I just wanted to added a quick note here, as someone who has worked in the service industry: Make sure that anytime you find yourself thanking your Instacart shopper, or anyone else on the frontlines of this pandemic, that your "Thanks" is also accompanied by a very large tip, preferably in cash. These are the people who got us through one of the worst years in modern history, and a cash tip is least we can give them. 

Shoppers turn to candy for comfort

Next, Instacart offers insights into how consumers shifted their behavior as the months of pandemic life continued. And as many in the confectionery industry already known, many shoppers relied on candy to get through the stressful year.

“As the months marched on and a “new normal” settled in, consumers eagerly embraced the nostalgia, comfort, and joy associated with the holiday season. Homebound consumers began to search online for seasonal comforts — holiday-related searches in 2020 greatly outpaced 2019 numbers,” Instacart said.


  • Searches for “Halloween candy” grew by 228 percent year-over-year in 2020.
  • Year-over-year searches for “Christmas,” “Christmas sprinkles,” and “Christmas decor” grew by 745 percent, 236 percent, and 622 percent, respectively.
  • Searches for “Easter candy” and “plastic Easter eggs” grew by 200 percent and 530 percent respectively year-over-year.

For many, the pandemic had the effect of creating a distorted sense of time, a feeling that likely led to this next piece of data.

Searches for certain holiday items weeks and even months earlier than usual. And, according to the Harris Poll survey data, nearly half of Americans (49 percent) said they had begun planning for the holidays earlier in 2020 than they had in years past.

“Instacart searches for comforting fall favorite ‘pumpkin spice’ started to spike as early as March 16, 2020, a whopping 15 weeks sooner than the seasonal spikes of 2019 and 2018,” Instacart said. “Summer favorites like margarita mixers also trended earlier — 51 percent of 2020 searches for “margarita mix” happened by the first week of June, a nearly 10 percent bump from the year before.

Holiday-related searches followed a similar pattern.

Halloween searches accounted for more than 3 times as much search volume in Sept. 2020, compared to Sept. 2019. While Thanksgiving related searches started earlier than in 2019, volume of searches was steadier than Halloween or Christmas. And 46 percent of 2020 searches for Christmas items happened by the first week of December.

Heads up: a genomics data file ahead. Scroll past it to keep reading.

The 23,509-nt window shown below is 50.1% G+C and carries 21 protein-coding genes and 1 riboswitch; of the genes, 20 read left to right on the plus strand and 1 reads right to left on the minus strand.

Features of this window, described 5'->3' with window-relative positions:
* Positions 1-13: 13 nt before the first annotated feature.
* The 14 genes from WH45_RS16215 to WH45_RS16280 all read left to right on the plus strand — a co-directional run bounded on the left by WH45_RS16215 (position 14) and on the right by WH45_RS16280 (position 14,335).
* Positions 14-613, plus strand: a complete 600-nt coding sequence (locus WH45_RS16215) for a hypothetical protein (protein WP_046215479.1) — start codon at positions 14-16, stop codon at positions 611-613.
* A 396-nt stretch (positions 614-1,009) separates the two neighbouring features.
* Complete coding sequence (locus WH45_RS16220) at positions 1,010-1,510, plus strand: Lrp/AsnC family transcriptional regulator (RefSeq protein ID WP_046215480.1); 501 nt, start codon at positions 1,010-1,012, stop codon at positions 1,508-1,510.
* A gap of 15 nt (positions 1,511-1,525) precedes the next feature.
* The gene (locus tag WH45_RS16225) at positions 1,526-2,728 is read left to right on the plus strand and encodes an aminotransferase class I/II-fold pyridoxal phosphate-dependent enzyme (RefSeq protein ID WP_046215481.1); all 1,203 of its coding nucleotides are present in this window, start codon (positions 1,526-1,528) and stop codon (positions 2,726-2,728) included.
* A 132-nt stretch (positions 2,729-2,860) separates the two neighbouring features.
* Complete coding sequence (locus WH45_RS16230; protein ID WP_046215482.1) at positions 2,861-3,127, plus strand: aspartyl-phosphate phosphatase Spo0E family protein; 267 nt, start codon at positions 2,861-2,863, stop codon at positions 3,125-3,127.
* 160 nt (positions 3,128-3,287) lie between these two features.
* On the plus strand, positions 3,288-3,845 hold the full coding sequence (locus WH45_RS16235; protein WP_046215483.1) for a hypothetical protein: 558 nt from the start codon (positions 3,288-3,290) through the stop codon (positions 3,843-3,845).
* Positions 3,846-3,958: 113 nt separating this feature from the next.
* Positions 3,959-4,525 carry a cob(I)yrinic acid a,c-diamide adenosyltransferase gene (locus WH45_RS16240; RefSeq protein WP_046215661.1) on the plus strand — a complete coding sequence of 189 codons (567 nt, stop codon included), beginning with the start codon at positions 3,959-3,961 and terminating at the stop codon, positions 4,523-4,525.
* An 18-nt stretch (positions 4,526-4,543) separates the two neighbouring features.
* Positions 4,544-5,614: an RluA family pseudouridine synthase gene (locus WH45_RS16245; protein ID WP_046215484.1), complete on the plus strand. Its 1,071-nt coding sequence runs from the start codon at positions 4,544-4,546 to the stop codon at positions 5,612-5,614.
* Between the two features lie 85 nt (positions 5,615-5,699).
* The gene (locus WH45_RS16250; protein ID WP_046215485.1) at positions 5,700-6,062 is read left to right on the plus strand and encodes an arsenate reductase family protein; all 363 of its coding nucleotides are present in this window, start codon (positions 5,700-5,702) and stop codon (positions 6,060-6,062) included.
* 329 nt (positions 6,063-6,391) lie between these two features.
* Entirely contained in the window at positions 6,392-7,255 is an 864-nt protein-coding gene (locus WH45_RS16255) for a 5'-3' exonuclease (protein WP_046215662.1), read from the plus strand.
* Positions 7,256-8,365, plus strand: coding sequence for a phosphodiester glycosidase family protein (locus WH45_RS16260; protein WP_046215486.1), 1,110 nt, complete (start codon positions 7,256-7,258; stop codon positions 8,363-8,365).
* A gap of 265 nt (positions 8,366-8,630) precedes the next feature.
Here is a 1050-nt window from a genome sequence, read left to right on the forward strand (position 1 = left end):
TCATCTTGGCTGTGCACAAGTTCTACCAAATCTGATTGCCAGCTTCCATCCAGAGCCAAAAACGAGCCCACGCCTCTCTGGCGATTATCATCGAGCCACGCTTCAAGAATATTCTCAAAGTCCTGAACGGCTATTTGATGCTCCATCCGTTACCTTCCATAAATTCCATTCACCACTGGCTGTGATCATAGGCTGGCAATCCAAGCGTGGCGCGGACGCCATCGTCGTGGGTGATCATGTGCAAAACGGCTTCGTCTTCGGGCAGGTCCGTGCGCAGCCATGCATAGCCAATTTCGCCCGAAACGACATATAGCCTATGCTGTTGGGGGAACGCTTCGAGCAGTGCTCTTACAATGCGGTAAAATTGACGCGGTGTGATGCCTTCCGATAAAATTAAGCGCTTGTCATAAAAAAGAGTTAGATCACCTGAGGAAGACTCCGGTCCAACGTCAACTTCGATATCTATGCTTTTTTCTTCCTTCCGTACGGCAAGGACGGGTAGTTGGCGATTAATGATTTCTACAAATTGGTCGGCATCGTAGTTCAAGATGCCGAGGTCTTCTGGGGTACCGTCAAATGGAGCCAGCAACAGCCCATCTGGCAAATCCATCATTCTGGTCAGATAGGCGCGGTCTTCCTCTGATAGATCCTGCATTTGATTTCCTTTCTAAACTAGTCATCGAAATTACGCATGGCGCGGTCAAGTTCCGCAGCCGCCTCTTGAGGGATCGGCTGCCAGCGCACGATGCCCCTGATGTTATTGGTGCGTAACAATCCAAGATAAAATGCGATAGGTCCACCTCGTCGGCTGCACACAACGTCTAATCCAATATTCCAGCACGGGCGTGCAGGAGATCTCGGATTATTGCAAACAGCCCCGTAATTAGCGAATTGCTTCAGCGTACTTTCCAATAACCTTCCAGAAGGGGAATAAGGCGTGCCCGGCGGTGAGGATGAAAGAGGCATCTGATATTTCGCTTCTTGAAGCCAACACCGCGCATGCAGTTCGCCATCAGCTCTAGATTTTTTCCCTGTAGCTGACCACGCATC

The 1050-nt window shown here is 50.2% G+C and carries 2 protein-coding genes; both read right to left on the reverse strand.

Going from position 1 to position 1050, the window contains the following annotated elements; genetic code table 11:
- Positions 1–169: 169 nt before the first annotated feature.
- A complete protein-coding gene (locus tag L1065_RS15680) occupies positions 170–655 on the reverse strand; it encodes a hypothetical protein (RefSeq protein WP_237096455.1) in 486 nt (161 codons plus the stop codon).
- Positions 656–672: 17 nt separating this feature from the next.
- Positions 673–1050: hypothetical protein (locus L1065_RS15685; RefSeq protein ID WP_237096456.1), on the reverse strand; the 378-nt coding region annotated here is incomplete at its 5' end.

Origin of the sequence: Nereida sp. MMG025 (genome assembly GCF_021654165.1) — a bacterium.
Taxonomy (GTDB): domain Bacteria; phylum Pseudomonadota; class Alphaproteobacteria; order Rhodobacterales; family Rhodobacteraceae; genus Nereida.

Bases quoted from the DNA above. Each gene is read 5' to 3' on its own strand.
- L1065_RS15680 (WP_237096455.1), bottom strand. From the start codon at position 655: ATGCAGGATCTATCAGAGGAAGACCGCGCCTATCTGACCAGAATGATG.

According to the Harris Poll survey data, of the people who indicated that they started their holiday planning earlier this past year, many say it was because it gave them something to look forward to (44 percent), it brought them additional joy when they needed it (35 percent) and that it was a stress reliever (32 percent).

So will holiday planning go back to a normal timeline if we get past COVID-? Instacart doesn’t think so.

“Even as the world returns to normal, we anticipate that 2021 consumer interest in holiday essentials will remain high as people plan for the biggest holiday “do-overs” of their lives,” the company said. “This past year, more consumers than ever turned to Instacart for their holiday essentials, especially in the face of pandemic-driven postal delays. With retail partners like Best Buy, Dick’s Sporting Goods, the Disney Store, and Sephora all joining Instacart in 2020, we expect to see continued growing interest in same-day, non-grocery delivery, whether for gifts or simply for added convenience.”

Pandemic spurs more household members to help with grocery shopping

Instacart also found that the profile of the online grocery consumer changed dramatically in the past year. 

Notably, older adults started buying groceries online.

“Social distancing rules and COVID-19’s outsized effect on older adults have greatly affected who’s buying the household’s weekly groceries,” the company said. “Generational insights collected by Instacart reveal that customers over the age of 60 turned to online grocery last spring in record numbers to get their groceries delivered safely and reliably. Between the first and fourth quarter of 2020, we saw a 9 percent increase in the number of seniors using Instacart — the largest jump within any age group. Widespread adoption by seniors led us to develop Instacart’s Senior Support Service, a high-touch support offering designed to help customers over age 60 adopt online grocery during the pandemic. To date, nearly 300,000 seniors have learned how to use Instacart with the help of Instacart’s dedicated senior support specialists.”

In addition, younger generations and other household members also stepped in to share the domestic load.